Tuesday, September 20, 2005

Did Clinton's comments help Hillary?

Bill Clinton was on ABC's This Week program with George Stephanopoulos last Sunday. In political terms, Chris Lynch thinks he did himself (and Hillary) more harm than good. Chris' analysis, which I think is right on - as far as it goes - is that the blogosphere analysis and criticism of Clinton will be viewed by far more people than actually saw him make the comments in the first place.
Unlike This Week (which for all intents and purposes exists just for those precious few moments of Sunday morning airtime) - there will be more people reading what the bloggers wrote about Clinton tomorrow and the next day. In the future when people Google "Clinton This Week appearence" - they won't get George Stephanopolous' show - they'll get the blogs that commented on Clinton's comments.

When all's said and done - I'd bet that the number of people who learned of Clinton's comments with the added context of the blogger analysis will far outweigh the original audience of the original This Week show.

I agree with that. I just think that he's missing a step.

As much as those of us who live online try to ignore them, and as much as circulations are declining everywhere, the major media outlets still exist. While virtually no one saw Clinton make his comments on Sunday morning, his comments got widespread play in the press. CNN mentioned parts of them on Monday, and the New York Times made sure that Clinton's comments got wide circulation (with no analysis whatsoever of the truth or untruth of them). And, of course, when the New York Times carries the comments, the wire services pick up on them, and they run not just in the times, but in the San Francisco Chronicle and the Kansas City Star and the Chicago Tribune and the International Herald Tribune and the Sydney Morning Herald and the People's Daily Online. In other words, despite the fact that virtually no one saw him say it, a vast number know what he said, heard it reported as news, as fact. A number that is, I suspect, much larger than the number who'll ever "Google 'Clinton This Week appearance'" or read the Instapundit or listen to Rush Limbaugh talk about it.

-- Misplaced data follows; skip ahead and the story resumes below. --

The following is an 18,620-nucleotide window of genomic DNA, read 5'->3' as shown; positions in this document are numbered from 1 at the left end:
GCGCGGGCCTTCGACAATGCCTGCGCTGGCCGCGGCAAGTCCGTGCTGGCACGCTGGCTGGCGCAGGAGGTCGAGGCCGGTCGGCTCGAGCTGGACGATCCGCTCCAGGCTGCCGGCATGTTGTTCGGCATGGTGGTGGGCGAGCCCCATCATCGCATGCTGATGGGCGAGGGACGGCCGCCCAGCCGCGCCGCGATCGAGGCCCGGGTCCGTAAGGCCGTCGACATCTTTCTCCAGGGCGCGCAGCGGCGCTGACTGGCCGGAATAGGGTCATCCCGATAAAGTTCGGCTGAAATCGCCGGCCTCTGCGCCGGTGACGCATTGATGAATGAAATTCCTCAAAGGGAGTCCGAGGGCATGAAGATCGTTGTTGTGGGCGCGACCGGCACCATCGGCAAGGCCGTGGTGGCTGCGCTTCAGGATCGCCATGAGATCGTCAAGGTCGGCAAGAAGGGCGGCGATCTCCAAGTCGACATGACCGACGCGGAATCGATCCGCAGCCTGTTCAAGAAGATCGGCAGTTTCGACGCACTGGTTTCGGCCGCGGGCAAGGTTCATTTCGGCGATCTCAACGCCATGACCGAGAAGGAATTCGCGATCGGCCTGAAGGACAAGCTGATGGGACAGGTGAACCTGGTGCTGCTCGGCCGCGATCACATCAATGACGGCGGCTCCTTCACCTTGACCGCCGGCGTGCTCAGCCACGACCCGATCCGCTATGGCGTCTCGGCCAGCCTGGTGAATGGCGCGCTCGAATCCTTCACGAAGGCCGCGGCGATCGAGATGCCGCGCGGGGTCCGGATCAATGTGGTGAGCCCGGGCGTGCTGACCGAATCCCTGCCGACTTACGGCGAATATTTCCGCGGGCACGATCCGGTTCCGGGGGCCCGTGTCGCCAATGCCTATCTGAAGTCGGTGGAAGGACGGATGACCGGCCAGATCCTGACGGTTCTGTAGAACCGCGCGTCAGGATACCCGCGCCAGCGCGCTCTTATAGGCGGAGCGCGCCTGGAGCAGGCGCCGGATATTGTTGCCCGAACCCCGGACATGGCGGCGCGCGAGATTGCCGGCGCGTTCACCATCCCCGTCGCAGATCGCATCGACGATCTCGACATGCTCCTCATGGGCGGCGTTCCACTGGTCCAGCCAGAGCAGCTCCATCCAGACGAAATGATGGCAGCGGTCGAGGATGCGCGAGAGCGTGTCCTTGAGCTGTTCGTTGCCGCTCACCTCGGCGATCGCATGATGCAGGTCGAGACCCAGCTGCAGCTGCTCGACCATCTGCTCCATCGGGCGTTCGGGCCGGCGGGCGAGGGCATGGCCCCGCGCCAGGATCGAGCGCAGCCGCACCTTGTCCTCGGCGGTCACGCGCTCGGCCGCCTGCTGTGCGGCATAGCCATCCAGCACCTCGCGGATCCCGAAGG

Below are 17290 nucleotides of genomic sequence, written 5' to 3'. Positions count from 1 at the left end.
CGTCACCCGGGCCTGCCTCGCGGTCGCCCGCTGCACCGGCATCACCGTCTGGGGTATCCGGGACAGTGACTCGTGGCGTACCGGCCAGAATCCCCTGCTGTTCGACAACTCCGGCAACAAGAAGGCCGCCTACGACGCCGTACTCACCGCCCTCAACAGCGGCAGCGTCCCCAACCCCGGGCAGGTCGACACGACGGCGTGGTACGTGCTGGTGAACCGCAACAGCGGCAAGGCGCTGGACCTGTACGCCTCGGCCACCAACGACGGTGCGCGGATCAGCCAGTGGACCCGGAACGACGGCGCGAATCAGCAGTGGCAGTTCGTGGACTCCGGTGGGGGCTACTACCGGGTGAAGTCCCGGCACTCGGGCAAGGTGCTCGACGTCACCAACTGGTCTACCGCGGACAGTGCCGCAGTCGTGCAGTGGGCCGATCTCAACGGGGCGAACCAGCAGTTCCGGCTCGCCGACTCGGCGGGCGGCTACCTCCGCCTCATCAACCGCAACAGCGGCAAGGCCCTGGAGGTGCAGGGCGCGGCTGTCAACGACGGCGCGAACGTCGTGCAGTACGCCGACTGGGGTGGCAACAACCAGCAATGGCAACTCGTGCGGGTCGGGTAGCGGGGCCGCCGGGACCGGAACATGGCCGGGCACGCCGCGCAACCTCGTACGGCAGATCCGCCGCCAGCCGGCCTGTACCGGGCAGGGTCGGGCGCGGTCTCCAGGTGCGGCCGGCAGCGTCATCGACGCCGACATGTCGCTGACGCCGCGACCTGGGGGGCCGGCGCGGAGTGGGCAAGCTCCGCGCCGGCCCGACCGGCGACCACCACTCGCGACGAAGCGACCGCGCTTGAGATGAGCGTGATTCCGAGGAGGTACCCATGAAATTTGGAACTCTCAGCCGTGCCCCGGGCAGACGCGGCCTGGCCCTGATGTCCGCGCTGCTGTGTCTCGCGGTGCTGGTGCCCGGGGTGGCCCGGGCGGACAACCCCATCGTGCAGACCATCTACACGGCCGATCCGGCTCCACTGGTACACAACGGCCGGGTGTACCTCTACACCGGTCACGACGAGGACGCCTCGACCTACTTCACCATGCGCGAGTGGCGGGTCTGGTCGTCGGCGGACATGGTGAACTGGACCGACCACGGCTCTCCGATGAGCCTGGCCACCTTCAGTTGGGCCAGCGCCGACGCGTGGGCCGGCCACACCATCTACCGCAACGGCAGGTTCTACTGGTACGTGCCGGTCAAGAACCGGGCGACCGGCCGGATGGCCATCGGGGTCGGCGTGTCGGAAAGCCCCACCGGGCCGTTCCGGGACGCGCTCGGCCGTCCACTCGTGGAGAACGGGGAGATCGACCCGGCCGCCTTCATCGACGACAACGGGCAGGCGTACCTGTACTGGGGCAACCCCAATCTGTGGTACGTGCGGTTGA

And I further suspect that the majority of people who do get their news and analysis from the blogosphere fall in to two groups of people - those who already understand that Clinton's a self-aggrandizing liar and wouldn't vote for Hillary at gunpoint, or those who think that Bush is a smirking Hitlerian fascist chimp and Hillary's too conservative. Nothing that Bill said will move either group. I'm just skeptical that, even in the current old media/new media climate, more persuadable potential voters see the disparaging analysis of the comments than actually saw or heard the comments themselves. I'm skeptical that "Clinton did himself (and his wife) more harm than good with his comments," though I doubt he did her much good, either.

The really interesting dynamic that's going on here is the focus on Bush. To the extent that Clinton's comments could have any effect on anyone, they're negative for President Bush. But the Democrats do not yet seem to have realized what a waste of time that is. They're spending all of their time and effort running Bush down, and he's not running for anything. I just don't see any positive benefit that accrues to the Democrats for personalizing their vitriol against George W. Bush the way that they have. He won't be the candidate that they're running against in the next national election...

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